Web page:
Poster31: Technology development to improve the sustainability of cassava production systems in Laos

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Poster for CIAT 2009 Knowledge Sharing Week

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Poster31: Technology development to improve the sustainability of cassava production systems in Laos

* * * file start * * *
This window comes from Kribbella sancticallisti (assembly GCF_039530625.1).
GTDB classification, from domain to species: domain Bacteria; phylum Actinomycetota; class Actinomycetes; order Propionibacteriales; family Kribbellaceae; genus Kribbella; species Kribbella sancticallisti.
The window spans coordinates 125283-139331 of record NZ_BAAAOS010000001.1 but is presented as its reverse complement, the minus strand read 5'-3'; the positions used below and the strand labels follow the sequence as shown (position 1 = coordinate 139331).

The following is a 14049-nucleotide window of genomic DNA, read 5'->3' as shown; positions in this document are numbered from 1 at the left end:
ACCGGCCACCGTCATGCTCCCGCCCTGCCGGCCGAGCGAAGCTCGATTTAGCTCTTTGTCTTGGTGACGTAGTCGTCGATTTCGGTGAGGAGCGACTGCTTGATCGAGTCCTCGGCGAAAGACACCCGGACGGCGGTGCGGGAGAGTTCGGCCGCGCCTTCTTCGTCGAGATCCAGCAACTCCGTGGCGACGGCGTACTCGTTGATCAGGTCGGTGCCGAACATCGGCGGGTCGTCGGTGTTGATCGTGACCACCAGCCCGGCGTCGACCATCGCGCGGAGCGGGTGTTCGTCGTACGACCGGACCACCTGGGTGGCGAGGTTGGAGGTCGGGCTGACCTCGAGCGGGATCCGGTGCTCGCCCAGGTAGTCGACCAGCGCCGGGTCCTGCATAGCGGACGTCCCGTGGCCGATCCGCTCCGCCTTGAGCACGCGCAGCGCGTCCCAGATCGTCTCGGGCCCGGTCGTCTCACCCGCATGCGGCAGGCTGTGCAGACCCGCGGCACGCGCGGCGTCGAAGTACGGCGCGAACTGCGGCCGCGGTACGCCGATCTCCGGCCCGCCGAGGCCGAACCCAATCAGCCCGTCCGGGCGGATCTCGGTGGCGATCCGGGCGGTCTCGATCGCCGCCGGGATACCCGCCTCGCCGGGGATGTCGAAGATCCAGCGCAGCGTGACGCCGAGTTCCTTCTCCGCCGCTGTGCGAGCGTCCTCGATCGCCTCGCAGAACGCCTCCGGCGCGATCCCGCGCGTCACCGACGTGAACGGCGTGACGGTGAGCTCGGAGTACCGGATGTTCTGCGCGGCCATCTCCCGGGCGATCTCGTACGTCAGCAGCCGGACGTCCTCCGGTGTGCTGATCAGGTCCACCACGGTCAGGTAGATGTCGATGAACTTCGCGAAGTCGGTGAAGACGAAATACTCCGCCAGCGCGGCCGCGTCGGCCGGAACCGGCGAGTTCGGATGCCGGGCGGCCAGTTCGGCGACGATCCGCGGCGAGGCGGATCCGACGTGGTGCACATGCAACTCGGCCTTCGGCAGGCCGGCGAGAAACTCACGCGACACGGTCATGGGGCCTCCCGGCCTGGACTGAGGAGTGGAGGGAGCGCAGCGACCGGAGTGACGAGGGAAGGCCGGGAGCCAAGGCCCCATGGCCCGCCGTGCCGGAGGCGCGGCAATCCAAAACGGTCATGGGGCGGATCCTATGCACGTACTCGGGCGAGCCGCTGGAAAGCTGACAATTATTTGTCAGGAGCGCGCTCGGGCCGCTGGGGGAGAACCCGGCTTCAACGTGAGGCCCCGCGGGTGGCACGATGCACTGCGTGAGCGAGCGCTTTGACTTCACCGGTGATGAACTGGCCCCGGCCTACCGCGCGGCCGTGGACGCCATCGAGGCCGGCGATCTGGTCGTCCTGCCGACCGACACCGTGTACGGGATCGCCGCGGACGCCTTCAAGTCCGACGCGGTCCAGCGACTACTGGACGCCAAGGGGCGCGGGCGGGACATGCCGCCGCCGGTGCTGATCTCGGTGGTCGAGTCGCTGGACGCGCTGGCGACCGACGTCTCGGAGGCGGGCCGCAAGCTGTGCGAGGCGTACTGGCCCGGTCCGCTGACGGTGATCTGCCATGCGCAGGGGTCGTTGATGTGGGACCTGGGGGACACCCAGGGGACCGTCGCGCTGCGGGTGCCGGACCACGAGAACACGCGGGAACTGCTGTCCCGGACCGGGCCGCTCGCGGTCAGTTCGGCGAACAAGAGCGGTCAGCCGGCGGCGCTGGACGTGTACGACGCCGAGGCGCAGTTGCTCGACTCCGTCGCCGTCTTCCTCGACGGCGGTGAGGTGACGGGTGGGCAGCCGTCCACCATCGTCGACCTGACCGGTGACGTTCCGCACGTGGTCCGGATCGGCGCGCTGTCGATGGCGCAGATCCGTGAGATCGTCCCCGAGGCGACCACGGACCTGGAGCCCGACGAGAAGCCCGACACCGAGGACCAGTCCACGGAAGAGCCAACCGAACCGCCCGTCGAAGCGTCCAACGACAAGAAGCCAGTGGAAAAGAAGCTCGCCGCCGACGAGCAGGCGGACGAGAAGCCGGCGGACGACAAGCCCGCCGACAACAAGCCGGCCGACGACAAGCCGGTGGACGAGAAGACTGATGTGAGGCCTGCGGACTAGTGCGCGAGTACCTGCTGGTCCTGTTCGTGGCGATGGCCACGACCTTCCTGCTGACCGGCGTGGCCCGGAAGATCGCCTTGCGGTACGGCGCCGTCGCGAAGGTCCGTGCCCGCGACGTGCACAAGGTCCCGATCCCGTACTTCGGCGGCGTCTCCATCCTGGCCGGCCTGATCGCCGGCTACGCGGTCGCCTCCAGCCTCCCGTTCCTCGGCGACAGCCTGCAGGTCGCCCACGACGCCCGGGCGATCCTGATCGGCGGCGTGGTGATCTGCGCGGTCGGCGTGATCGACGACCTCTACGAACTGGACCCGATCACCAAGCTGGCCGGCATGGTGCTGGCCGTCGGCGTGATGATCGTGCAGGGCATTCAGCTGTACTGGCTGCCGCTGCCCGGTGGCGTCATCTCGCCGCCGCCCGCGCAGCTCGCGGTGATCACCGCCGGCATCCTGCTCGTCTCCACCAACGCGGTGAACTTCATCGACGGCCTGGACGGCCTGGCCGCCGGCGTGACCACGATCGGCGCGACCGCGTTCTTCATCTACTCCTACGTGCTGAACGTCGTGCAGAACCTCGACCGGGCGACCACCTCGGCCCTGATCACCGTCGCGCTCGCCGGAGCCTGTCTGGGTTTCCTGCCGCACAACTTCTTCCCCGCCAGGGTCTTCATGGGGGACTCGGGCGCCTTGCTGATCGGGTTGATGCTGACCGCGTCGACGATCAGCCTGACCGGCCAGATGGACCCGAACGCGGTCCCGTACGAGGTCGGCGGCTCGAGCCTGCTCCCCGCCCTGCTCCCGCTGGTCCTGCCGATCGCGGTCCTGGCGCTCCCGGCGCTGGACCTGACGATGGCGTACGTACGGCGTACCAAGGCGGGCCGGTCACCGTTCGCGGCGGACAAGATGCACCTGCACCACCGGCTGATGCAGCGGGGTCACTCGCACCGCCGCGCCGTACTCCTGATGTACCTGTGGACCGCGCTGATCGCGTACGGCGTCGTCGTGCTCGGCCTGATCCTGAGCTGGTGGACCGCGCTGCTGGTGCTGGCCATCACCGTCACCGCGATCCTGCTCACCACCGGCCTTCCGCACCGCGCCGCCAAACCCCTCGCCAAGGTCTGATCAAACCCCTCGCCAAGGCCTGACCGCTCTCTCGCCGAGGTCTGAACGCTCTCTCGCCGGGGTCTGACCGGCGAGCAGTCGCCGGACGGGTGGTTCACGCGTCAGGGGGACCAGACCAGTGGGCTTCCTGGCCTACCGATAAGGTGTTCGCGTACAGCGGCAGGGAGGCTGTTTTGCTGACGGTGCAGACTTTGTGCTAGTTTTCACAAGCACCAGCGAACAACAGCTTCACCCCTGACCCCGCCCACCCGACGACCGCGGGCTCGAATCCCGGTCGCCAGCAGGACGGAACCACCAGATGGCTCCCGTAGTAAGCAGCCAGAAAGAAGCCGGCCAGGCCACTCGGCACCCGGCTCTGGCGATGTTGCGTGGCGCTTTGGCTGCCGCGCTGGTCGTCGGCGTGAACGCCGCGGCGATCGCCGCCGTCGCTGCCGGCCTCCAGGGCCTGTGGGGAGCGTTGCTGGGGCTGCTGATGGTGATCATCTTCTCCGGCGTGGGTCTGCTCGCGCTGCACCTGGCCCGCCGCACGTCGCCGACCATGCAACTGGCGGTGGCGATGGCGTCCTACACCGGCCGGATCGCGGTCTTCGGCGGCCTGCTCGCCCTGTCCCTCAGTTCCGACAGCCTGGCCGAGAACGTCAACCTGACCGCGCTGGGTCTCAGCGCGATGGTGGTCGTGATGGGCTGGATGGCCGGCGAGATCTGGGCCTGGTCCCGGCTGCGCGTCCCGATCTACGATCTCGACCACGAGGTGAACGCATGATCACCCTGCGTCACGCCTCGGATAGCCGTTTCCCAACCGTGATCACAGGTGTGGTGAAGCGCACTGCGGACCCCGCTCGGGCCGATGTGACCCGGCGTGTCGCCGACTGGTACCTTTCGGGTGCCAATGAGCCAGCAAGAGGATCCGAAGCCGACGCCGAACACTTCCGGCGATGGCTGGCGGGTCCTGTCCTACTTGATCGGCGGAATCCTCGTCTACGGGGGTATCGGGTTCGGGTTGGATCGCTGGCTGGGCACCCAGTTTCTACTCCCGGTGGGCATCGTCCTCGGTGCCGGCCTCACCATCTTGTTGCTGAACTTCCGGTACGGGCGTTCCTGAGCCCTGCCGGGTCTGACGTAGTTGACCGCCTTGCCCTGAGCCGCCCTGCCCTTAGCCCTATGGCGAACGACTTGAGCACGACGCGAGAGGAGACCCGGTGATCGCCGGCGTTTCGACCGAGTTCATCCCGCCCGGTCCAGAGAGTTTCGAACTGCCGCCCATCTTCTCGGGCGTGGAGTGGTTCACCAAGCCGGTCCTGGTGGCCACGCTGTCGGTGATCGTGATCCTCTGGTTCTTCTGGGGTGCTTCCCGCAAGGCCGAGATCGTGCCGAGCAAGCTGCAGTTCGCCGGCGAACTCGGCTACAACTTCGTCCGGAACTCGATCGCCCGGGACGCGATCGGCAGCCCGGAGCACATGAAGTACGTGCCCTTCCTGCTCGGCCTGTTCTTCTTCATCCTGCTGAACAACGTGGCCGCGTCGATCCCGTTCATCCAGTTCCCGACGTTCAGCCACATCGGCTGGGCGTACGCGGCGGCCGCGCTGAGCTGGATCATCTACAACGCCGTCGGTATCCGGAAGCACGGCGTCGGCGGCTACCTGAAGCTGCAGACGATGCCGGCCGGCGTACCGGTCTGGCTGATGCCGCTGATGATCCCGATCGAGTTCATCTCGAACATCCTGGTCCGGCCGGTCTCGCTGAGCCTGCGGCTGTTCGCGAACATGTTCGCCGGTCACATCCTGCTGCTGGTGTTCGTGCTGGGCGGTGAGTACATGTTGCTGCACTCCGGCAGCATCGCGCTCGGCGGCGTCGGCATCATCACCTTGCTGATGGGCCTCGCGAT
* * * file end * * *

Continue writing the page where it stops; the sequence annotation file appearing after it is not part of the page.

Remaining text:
1. 1. Technology Development to Improve the Sustainability of Cassava Production Systems in Laos Introduction Cassava ( Manihot esculenta Crantz) is becoming an economically important crop for smallholder farmers in Laos. This crop not only provides poor farmers with food, feed, and income, but also act as catalysts that can transform subsistence farming into income-generating farming, allowing smallholder farmers to join the market economy. In Laos, major constraints in cassava production systems are the lack of improved varieties and appropriate agronomic practices, degraded soils, and poor access to markets. With financial support from the Nippon Foundation of Japan, research by CIAT and its national partners has been helping to alleviate these constraints by developing new technological options in the Lao PDR since 2004. <ul><li>Objectives </li></ul><ul><li>improving the productivity of cassava-based cropping systems </li></ul><ul><li>improving the livelihoods of smallholder farmers in the uplands </li></ul><ul><li>Methodology </li></ul><ul><li>On-farm and on-station trials were tested using farmer participatory approaches to ensure that farmers were fully involved in the decision-making process. Improved cassava varieties and better agronomic practices were evaluated to show the effects of these alternative technologies on cassava yields and income. </li></ul><ul><li>Results </li></ul><ul><li>Promising highland cassava varieties </li></ul><ul><li>In March 2009, 6 promising breeding lines (selected from a total of 750 sexual seeds from crosses made at CIAT between varieties from the Latin American highlands) were selected from a Preliminary Yield Trial and replanted in the Advanced Yield Trial at 1,318 masl. Genotypes selected over two consecutive years in the Advanced Yield Trial will be considered as “elite genotypes” and incorporated in the germplasm collection and tested in FPR trials for possible release as new varieties adapted to highland conditions (Figure 1). </li></ul><ul><li>Improved high yielding cassava varieties </li></ul><ul><li>The introduced CIAT-related cassava varieties (eg. Kasetsart 50 and Rayong 72 from Thailand; KM 98-1 from Vietnam) have produced the highest fresh root yields as well as highest starch yields; these yields were significantly higher than those of the local varieties (Table 1). </li></ul><ul><li>Balanced fertilization practices </li></ul><ul><li>Application of balanced fertilizers significantly increased yields and net income. In Xieng Khouang province, the application of 25 kg N, 100 P 2 O 5 and 100 K 2 O/ha produced a root yield by Kasetsart 50 of 26.2 t/ha as compared to 6.9 t/ha without fertilizers (net income over US$200 per ha as compared to US$50 per ha), versus 17.8 and 2 t/ha, respectively, by the local variety. </li></ul><ul><li>Effective soil erosion control </li></ul><ul><li>There is a clear indication that appropriate crop management practices (any type of hedgerows: Paspalum atratum or Tephrosia candida or pineapple) reduced soil loss by erosion to 40-60% of that obtained with traditional cassava growing practices (without hedgerows: dry soil loss 16.8 t/ha/year) (Figure 2).The cassava yields with hedgerows were increased by reduced losses of nutrients in the surface soil, reduced water run-off, and improved water infiltration and soil moisture contents. </li></ul>Conclusions In the Lao PDR, the introduced CIAT-related cassava varieties produce significantly higher yields in many parts of the country. Varieties better adopted to highland conditions and cold winters are being selected. Farmers can get higher cassava yields and increase their net income by using balanced fertilization. Hedgerows markedly reduced soil loss by erosion where cassava was grown on sloping lands. To get the greatest benefits and achieve impact, farmers need to be involved in the field trials and then adopt the varieties and practices most suitable for their own conditions. Successful adoption depends greatly on well-informed, farmer participatory decision-making made possible by good science and user-friendly research methodologies. Urgent steps are necessary to increase yields, to improve the sustainability of production, and to reduce production costs, which will all have large positive impacts on the livelihoods of smallholder farmers. Table 1. Results of a cassava variety trial at the Rice and Commercial Crop Research Center, National Agriculture and Forestry Research Institute, Laos (Average yields of 2 years, 2007/8 and 2008/9 ) Tin Maung Aye and Reinhardt Howeler, CIAT-Bangkok, FCRI, Dept. of Agriculture, Chatuchak, Bangkok 10900, Thailand; email: t.aye@cgiar.org; r.howeler@cgiar.org Figure 1. Screening of highland cassava varieties in Thumphong village, Nonghet district of Xieng Khouang province, Laos ( 19 ْ 30’ 23”N; 104 ْ 03’ 47.6”E at 1,318 masl) Figure 2. Contour hedgerows of Paspalum atratum hedgerows ( in back) markedly reduced soil loss by erosion on 10% slope in X ieng Khouang province, Laos. * CIAT-related cassava varieties: Having germplasm from CIAT in one or both parents Variety Fresh root yield (t/ha) Starch content (%) Main features Rayong 72 * 27.44 a 23.19 b High yield, drought tolerant KU 50 * 27.06 a 24.36 a High yield, high dry matter KM 98-1 * 25.53 a 23.76 b High yield, dual purpose South China 205 18.98 b 18.27 d High yield on good soil NARC 48 15.79 c 18.63 d Eating purpose Hanatee 12.96 d 19.79 c Eating purpose

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